Coroner's inquest diary:
St Pancras Coroner’s Court (PDF)
Poplar Coroner’s Court (PDF)
What is an inquest?
An inquest is a fact finding inquiry into the circumstances of a death. It is held in public, sometimes with a jury. It is up to the coroner to decide how to organise the inquiry.
The coroner will hold an inquest if:
- the cause of death is apparently unknown; or
- the cause of death is apparently unnatural; or
- death occurs in state custody (police, prison or mental health detention)
Coroners hold inquests in these circumstances even if the person died outside England and Wales if the body is returned here. If an inquest is to be held, the coroner will inform the nearest relative of the deceased (whose contact details have been passed to the coroner by the police or hospital).
Inquests are held in public, so anyone can attend, and interested persons (which includes close family members) may ask questions. Some families seek legal representation, but others do not and the coroner helps them to put their questions. It is not a trial, so there is no prosecution or defence.
The gold standard for length of time to inquest is within 6 months of the death, but it may take much longer, and is generally at least double that time if the coroner is going to sit with a jury (almost always needed for deaths in state custody).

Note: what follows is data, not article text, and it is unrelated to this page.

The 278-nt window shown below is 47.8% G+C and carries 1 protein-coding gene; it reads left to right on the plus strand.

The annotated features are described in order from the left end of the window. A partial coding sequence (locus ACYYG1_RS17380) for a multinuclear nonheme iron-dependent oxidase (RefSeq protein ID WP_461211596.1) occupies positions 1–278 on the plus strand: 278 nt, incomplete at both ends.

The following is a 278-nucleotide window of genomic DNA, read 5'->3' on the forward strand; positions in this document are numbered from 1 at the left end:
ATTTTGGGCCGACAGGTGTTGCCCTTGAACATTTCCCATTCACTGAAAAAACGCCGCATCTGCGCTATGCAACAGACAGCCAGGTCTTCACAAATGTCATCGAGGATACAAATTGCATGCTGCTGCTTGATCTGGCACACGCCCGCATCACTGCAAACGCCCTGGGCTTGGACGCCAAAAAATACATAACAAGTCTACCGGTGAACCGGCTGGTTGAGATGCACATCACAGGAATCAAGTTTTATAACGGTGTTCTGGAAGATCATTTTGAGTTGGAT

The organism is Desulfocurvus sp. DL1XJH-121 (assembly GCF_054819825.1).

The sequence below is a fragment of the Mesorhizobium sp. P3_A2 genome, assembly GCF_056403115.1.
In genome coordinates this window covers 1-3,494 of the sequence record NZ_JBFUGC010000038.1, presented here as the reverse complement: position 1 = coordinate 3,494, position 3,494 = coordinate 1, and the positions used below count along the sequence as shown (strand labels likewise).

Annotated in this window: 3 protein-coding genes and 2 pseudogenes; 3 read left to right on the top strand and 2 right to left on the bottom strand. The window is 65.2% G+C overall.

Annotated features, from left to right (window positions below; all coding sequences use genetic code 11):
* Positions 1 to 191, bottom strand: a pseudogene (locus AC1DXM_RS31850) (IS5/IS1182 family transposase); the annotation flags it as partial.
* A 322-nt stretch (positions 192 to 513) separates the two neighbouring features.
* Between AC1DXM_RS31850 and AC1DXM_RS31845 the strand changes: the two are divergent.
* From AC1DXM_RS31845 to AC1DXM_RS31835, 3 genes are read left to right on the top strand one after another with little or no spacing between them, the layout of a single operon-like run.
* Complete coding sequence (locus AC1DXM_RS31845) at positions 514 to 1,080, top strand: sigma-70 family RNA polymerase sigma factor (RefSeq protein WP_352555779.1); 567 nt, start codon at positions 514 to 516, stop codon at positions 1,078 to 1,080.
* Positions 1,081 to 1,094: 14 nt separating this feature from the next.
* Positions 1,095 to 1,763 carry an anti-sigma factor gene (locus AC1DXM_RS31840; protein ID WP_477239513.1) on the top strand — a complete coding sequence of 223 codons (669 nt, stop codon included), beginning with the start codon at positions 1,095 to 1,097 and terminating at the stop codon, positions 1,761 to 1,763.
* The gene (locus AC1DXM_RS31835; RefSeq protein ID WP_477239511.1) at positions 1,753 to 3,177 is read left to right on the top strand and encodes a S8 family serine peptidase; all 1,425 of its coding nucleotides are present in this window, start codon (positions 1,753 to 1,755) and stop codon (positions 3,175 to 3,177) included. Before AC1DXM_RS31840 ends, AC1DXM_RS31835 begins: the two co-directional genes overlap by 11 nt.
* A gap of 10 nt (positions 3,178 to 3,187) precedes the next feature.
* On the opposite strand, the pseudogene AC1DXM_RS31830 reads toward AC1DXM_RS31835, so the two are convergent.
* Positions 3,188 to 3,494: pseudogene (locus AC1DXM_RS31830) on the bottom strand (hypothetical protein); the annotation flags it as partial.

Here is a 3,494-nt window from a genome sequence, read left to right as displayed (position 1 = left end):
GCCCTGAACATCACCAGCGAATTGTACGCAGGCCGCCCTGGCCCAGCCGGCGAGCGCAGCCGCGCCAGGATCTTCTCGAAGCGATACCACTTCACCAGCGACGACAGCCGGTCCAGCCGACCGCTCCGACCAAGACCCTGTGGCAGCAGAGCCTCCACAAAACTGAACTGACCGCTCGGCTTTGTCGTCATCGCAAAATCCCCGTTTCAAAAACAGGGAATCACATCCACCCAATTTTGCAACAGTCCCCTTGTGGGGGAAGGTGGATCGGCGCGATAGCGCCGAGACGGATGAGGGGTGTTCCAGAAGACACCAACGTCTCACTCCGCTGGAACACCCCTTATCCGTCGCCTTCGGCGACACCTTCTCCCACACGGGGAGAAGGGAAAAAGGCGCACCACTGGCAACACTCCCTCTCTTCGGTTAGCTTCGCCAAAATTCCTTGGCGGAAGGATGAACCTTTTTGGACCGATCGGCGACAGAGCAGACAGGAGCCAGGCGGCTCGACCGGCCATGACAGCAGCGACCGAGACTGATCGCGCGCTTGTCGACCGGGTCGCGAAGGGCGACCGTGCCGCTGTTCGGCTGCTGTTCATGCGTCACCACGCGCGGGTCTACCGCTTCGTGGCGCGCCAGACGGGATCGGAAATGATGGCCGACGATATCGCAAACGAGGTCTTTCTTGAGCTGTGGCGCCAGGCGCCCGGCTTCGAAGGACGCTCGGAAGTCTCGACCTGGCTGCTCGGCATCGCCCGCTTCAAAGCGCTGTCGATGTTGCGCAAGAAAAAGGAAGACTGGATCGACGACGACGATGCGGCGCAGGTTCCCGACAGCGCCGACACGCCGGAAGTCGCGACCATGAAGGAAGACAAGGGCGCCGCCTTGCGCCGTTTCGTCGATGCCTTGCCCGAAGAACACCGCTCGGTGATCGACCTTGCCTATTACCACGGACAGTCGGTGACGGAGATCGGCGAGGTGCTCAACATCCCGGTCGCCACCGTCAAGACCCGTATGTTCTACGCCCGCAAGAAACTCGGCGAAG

However, all Inner North London jury inquests have been adjourned, because St Pancras and Poplar Coroner’s Courts have insufficient space to allow safe social distancing for jury members. Camden Council is attempting to locate and prepare a COVID safe venue. Unfortunately, the number of jury inquests waiting to be heard is growing, and so many jury inquests will be delayed by years rather than months.
In the meantime, the coroner can provide interim certificates of the fact of death. You can use these for benefits and national insurance purposes. Financial institutions usually accept such a certificate as evidence of the death.
Interested persons seeking a recording of their inquest should contact the relevant coroner’s officer.